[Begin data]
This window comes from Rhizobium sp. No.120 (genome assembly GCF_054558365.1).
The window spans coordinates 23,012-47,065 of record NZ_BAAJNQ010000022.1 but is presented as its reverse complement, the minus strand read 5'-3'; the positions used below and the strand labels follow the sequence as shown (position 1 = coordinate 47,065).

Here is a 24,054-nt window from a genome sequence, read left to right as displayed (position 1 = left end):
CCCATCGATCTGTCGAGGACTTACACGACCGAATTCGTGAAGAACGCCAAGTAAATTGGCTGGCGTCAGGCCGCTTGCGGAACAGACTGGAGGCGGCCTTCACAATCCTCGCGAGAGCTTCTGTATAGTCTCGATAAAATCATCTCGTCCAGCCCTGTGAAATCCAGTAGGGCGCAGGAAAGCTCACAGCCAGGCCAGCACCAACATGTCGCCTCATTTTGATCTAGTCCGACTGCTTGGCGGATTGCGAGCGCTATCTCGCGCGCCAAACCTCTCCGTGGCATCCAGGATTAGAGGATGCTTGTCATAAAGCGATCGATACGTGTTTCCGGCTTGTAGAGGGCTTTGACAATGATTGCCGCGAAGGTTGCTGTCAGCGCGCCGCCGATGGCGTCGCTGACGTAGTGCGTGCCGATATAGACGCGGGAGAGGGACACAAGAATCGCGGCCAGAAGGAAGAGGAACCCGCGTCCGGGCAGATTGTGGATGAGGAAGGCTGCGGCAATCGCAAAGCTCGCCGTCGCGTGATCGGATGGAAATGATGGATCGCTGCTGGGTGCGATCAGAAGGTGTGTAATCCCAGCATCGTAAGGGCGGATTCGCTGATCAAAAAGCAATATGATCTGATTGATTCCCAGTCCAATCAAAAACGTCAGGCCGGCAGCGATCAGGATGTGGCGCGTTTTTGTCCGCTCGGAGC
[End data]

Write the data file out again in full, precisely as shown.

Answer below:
This window comes from Rhizobium sp. No.120 (genome assembly GCF_054558365.1).
The window spans coordinates 23,012-47,065 of record NZ_BAAJNQ010000022.1 but is presented as its reverse complement, the minus strand read 5'-3'; the positions used below and the strand labels follow the sequence as shown (position 1 = coordinate 47,065).

Here is a 24,054-nt window from a genome sequence, read left to right as displayed (position 1 = left end):
CCCATCGATCTGTCGAGGACTTACACGACCGAATTCGTGAAGAACGCCAAGTAAATTGGCTGGCGTCAGGCCGCTTGCGGAACAGACTGGAGGCGGCCTTCACAATCCTCGCGAGAGCTTCTGTATAGTCTCGATAAAATCATCTCGTCCAGCCCTGTGAAATCCAGTAGGGCGCAGGAAAGCTCACAGCCAGGCCAGCACCAACATGTCGCCTCATTTTGATCTAGTCCGACTGCTTGGCGGATTGCGAGCGCTATCTCGCGCGCCAAACCTCTCCGTGGCATCCAGGATTAGAGGATGCTTGTCATAAAGCGATCGATACGTGTTTCCGGCTTGTAGAGGGCTTTGACAATGATTGCCGCGAAGGTTGCTGTCAGCGCGCCGCCGATGGCGTCGCTGACGTAGTGCGTGCCGATATAGACGCGGGAGAGGGACACAAGAATCGCGGCCAGAAGGAAGAGGAACCCGCGTCCGGGCAGATTGTGGATGAGGAAGGCTGCGGCAATCGCAAAGCTCGCCGTCGCGTGATCGGATGGAAATGATGGATCGCTGCTGGGTGCGATCAGAAGGTGTGTAATCCCAGCATCGTAAGGGCGGATTCGCTGATCAAAAAGCAATATGATCTGATTGATTCCCAGTCCAATCAAAAACGTCAGGCCGGCAGCGATCAGGATGTGGCGCGTTTTTGTCCGCTCGGAGC